DILLMAN: We can't even try to have kids on our own because of his injuries. We can't. We have got to utilize the technology offered to us by in vitro fertilization.

CRAWFORD: The Dillmans are not alone. The wars of the last decade brought home thousands of veterans like Alex, who suffered devastating injuries from bomb blasts leaving them unable to conceive naturally. Returning home with hopes of rebuilding a normal life, they instead face a harsh reality. The government does not cover the expense of in vitro fertilization so they can have children of their own.

DILLMAN: Having to accept and then deal with the fact that they have these types of injuries is one thing, but then saying that you're not going to be given the help that you need to be able to work with what you've got, I mean, it's – it’s very insulting.

CRAWFORD: The VA can't help because conservatives in Congress 23 years ago passed a law blocking it from paying the costs of IVF treatments for veterans.

SEN. PATTY MURRAY [D-WA]: It's just – it’s appalling.

CRAWFORD: Washington Senator Patty Murray has worked for five years to change the law.

MURRAY: I'm so frustrated because it just seems like this is something that’s so common sense, so right, so what we as a country should be doing.

CRAWFORD: The Pentagon pays for fertility treatment as long as they're in active duty, but for some wounded warriors, that is a benefit they can't take advantage of during they're in recovery.

ALEX DILLMAN: It's really unrealistic for soldiers in my position with the types of injuries they have to be juggling both those things, rehab and trying to start a family.

CRAWFORD: Six months before he was discharged from the Army, the couple went through their first round of IVF. When it failed, they quickly tried another before the government's window closed.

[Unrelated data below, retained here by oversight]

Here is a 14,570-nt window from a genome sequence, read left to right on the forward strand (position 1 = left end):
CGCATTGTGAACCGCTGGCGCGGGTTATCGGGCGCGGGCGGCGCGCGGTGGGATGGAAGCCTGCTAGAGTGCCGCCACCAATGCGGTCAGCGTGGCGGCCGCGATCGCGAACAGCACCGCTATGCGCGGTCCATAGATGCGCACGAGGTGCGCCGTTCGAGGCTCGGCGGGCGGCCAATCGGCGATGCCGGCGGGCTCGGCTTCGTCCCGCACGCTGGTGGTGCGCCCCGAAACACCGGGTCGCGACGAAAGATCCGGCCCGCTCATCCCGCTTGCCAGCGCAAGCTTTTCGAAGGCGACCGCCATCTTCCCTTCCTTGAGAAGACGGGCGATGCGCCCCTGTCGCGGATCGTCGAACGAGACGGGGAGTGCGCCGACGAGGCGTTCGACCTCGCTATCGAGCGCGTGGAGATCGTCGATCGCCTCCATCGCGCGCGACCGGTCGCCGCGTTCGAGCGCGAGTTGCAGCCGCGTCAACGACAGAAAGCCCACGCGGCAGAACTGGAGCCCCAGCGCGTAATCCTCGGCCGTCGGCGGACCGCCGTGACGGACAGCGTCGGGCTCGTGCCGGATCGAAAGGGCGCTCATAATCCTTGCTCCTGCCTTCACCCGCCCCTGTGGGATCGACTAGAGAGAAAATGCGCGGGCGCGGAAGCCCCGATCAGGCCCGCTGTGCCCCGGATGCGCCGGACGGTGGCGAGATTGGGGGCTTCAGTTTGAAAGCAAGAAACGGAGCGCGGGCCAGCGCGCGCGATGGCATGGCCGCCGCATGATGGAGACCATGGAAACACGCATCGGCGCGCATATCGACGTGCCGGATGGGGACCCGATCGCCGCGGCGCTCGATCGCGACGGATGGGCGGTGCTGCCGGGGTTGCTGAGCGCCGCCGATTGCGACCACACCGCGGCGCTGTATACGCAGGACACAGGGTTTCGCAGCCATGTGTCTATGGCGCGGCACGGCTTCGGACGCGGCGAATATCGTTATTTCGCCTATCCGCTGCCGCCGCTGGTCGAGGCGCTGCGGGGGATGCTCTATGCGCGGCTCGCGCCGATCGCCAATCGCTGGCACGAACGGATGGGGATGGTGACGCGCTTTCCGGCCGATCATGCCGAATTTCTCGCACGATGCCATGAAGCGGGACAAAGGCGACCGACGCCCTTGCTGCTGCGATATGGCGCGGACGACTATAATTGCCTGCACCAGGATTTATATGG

HOLLY DILLIMAN: Not only are we going to the IVF, which could be stressful in and of itself, but we were doing so under the pressure of needing to have them done prior to him retiring. I mean, that's a lot of pressure. And then there's the emotional component of being reminded that we can't do this ourselves.

CRAWFORD: There now is bipartisan support for change, but the roadblock today is cost. Opponents question how the government will pay for the treatments, which can run into tens of thousands for each treatment.

MURRAY: They are hiding behind, right now, funding.

CRAWFORD: You see the money issue, that, “Oh, we can't afford this,” is just an excuse.

MURRAY: When it comes to taking care of our veterans, money should never be an excuse for procedures that allow them to be whole again.

CRAWFORD: The Dillmans are trying again. In their new home built by a veteran's group a nursery is furnished with books and clothes and a crib that lays empty.

HOLLY DILLMAN: It's been stressful, we’ve had to sacrifice and we're just ready to move on with our life and have a family just like anybody else and have that dream. We want the American dream.

CRAWFORD: Now, Holly and Alex are starting another round out-of-pocket this month and they're hoping for a boy. And if all goes as planned, that boy’s middle name will be Christopher. It’s in memory of Sergeant Christopher Gould, who died in a blast that paralyzed Alex. And Alex said Sergeant Gould had the heart of a lion, something he hopes will be passed on to his son. Gayle?

CHARLIE ROSE: This is one more reminder that budgeting has consequences and affects human lives.

GAYLE KING: That’s right.

NORAH O’DONNELL: Yeah.

KING: I like Senator Murray, “When it comes to taking care of our veterans, money should not be an issue here.” It really does – she said it seems to defy common sense.

O’DONNELL: I hope someone will step in and help them immediately before Congress can.

ROSE: As she said, make their lives whole again.

KING: Jan's story’s gonna make a difference, my prediction. Thank you, Jan Crawford.